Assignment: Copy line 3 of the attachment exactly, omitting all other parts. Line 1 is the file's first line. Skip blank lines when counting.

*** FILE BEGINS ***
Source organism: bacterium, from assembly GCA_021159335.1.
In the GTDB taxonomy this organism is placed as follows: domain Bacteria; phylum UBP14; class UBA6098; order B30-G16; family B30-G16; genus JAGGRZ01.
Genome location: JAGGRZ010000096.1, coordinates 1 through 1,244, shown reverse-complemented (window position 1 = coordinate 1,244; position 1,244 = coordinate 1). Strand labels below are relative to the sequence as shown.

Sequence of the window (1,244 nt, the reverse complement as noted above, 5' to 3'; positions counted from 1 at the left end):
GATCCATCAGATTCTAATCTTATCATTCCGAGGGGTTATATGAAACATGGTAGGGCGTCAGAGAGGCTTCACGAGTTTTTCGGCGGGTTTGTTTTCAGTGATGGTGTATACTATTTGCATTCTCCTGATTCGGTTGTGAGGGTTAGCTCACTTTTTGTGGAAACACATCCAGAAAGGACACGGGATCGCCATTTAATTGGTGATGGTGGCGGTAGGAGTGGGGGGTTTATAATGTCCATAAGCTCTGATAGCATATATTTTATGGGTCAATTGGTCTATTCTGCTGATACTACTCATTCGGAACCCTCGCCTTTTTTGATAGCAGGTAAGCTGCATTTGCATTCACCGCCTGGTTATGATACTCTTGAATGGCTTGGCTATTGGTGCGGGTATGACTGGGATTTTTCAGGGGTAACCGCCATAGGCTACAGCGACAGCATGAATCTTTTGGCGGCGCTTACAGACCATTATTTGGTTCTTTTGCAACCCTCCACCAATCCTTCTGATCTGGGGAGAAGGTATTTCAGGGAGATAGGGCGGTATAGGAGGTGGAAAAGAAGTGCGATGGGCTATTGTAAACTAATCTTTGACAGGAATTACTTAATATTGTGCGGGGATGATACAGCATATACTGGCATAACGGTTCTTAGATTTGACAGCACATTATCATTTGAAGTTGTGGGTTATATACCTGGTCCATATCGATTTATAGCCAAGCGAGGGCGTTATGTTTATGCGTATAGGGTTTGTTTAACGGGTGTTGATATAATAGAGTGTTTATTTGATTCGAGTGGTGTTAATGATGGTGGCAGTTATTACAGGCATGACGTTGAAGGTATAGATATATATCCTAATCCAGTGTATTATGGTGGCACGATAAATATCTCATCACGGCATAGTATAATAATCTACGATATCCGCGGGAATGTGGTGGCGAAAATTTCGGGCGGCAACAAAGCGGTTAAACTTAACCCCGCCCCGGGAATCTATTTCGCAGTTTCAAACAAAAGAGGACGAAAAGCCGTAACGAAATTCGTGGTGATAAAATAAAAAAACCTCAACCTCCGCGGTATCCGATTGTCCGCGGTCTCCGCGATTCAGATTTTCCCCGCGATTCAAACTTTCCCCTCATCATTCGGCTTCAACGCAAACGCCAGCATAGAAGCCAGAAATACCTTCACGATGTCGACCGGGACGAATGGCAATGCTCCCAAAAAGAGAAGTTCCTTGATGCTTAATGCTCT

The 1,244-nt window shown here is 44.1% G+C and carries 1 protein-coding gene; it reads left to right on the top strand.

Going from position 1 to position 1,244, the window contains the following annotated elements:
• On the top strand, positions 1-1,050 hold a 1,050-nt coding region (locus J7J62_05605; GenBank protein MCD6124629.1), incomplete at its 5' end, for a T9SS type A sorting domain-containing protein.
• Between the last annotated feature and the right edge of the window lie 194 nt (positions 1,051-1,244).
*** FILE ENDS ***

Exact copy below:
Genome location: JAGGRZ010000096.1, coordinates 1 through 1,244, shown reverse-complemented (window position 1 = coordinate 1,244; position 1,244 = coordinate 1). Strand labels below are relative to the sequence as shown.